To understand surgical traction injury, a rat aorta (RA) model of subfailure overstretch injury was developed [11]. Subfailure overstretch represents the length of stretch at the level of a haptic endpoint (tactile feedback due to tension from the vessel leads to a discernable endpoint). This length is above the in vivo length but well below the length at which the tissue fails (1.5–2 times of the ex vivo length) [4, 11]. This level of stretch injury is described as subfailure overstretch injury to indicate that it is a pathologic stretch injury, but does not lead to disruption of the vessel. Subfailure overstretch injury is characterized by impaired vascular smooth muscle contraction [11]. Similar traction stretch injury leads to impaired vasomotor function of porcine saphenous vein (PSV), [4, 12, 13] and HSV [4, 6] suggesting that subfailure stretch injury leads to impaired function of both arterial and venous tissues.

In addition to stretch injury, many surgeons mark HSV off-label with a surgical skin marker (SSM) to preserve orientation during implantation. SSMs contain isopropyl alcohol as the solvent and gentian violet dye, both of which are cytotoxic and lead to decreased viability of the conduit [3]. To limit injury during marking, a non-toxic, water soluble food dye, brilliant blue FCF (FCF) was identified [8]. FCF restored functional responses after stretch injury of PSV [13] and endoscopically harvested HSV [14]. FCF is a P2X7 receptor (P2X7R) antagonist [1315]. P2X7R are activated by sustained exposure to high concentrations of ATP. P2X7R activation results in the formation of large membrane pores, influx of calcium and activation of caspases, and ultimately apoptosis [16]. Treatment with P2X7R antagonists has been shown to ameliorate spinal cord injury [17] and various inflammatory and neurological disorders [18] in animal models. A recently developed rat aorta (RA) model of subfailure overstretch injury showed that vascular stretch injury led to impaired contractile function that also was partially restored with inhibitors of P2X7R [11, 19]. Since subfailure overstretch injury was associated with release of ATP in rat aorta [20] and FCF, a P2X7R inhibitor restored vasomotor dysfunction after stretch injury, P2X7R activation is postulated to play a role in stretch injury of vascular tissue.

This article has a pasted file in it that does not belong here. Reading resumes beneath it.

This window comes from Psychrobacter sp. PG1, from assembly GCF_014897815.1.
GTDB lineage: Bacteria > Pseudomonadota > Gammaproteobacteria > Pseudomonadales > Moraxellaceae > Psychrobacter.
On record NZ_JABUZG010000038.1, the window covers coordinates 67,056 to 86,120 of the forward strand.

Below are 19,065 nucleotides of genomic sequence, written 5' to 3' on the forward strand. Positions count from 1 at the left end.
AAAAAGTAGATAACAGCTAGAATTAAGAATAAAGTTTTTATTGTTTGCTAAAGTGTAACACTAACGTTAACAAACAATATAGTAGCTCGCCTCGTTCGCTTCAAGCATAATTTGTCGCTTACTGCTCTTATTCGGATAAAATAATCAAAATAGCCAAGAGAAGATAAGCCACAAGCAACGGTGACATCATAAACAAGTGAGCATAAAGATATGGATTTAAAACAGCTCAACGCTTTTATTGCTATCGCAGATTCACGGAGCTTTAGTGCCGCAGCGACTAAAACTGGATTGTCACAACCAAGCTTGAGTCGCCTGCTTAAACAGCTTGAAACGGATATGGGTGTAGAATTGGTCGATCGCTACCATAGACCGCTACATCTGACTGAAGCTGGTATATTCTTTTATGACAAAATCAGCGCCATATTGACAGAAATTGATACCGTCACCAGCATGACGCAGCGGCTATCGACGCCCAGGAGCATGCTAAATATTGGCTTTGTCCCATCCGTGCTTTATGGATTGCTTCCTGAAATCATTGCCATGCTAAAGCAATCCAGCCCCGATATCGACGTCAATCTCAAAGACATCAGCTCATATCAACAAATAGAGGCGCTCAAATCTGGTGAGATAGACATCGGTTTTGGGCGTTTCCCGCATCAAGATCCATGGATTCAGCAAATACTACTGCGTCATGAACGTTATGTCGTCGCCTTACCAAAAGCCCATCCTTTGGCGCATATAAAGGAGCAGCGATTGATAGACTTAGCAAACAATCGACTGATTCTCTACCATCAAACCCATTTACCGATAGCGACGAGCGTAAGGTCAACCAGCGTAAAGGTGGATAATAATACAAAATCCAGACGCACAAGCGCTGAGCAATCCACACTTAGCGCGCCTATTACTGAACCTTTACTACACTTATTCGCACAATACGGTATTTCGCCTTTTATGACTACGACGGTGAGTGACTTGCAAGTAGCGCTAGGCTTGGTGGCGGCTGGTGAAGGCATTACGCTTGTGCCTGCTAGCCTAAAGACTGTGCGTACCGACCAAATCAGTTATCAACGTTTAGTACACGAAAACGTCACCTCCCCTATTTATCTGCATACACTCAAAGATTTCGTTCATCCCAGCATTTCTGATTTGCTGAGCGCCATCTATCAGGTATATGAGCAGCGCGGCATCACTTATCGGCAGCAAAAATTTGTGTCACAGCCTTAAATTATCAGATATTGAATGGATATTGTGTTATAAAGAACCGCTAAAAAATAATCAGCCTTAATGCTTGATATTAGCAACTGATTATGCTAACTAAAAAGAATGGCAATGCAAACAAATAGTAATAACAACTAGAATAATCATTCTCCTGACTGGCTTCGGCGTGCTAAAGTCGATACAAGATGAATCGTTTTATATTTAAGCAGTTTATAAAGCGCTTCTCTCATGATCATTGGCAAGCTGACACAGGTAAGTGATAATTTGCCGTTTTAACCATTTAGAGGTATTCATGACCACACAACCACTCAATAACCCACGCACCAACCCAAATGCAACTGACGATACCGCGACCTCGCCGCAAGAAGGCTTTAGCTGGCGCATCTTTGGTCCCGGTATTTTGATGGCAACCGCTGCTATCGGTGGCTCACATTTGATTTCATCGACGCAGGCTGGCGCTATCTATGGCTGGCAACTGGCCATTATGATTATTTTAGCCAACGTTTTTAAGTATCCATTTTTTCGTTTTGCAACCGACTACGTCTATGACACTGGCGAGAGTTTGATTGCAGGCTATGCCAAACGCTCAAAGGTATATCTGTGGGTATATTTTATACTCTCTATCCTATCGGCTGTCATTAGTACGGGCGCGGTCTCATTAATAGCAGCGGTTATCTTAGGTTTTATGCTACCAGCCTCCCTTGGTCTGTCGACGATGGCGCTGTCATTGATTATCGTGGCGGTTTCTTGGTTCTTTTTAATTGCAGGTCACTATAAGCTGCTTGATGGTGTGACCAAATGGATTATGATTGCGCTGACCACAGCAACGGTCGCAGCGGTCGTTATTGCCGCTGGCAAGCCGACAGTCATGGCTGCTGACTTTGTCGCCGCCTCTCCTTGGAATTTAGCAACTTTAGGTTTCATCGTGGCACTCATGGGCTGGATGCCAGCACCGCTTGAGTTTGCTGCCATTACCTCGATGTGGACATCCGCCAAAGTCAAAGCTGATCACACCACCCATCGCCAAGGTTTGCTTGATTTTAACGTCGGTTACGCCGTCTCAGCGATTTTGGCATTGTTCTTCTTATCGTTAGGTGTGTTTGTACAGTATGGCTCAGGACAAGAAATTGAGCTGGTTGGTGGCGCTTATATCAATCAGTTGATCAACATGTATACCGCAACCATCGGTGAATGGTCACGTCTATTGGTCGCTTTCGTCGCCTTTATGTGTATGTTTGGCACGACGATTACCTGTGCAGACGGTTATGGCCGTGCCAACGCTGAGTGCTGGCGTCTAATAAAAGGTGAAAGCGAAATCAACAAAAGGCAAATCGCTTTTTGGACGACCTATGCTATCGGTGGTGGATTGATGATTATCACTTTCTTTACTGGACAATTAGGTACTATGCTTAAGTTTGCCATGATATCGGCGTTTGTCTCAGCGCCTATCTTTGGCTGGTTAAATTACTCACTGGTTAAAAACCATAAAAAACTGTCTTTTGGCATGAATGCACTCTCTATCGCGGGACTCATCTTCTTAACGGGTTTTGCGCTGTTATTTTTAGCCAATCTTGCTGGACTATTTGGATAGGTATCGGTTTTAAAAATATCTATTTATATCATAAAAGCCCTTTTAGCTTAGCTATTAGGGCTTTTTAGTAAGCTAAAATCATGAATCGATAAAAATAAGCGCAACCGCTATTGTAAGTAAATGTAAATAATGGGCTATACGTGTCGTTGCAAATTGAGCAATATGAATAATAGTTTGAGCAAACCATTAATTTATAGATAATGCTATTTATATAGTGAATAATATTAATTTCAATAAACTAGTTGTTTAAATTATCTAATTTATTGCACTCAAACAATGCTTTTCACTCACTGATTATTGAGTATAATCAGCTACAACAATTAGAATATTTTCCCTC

While the “response to injury” hypothesis has been described as underlying cause of vascular graft failure, there is very little information about the molecular mediator of this process. The hypothesis of this study was that vascular stretch injury activates P2X7R leading to activation of a signaling cascade that results in endothelial dysfunction. Endothelial dysfunction is central to vascular graft pathology.

Materials and methods

All chemicals were purchased from Sigma-Aldrich Co. (St. Louis, MO), unless otherwise indicated. SB 203580, Nω –hydroxy-nor-Arginine and carbachol were obtained from EMD Millipore Corp., Billerica, MA. Plasma-Lyte was purchased from Baxter Corporation (Deerfield, IL). Urea and CHAPS (3-[3-Cholamidopropyl) dimethylammonio-1-propanesulfonate) were from Research Organics Inc. (Cleveland, OH).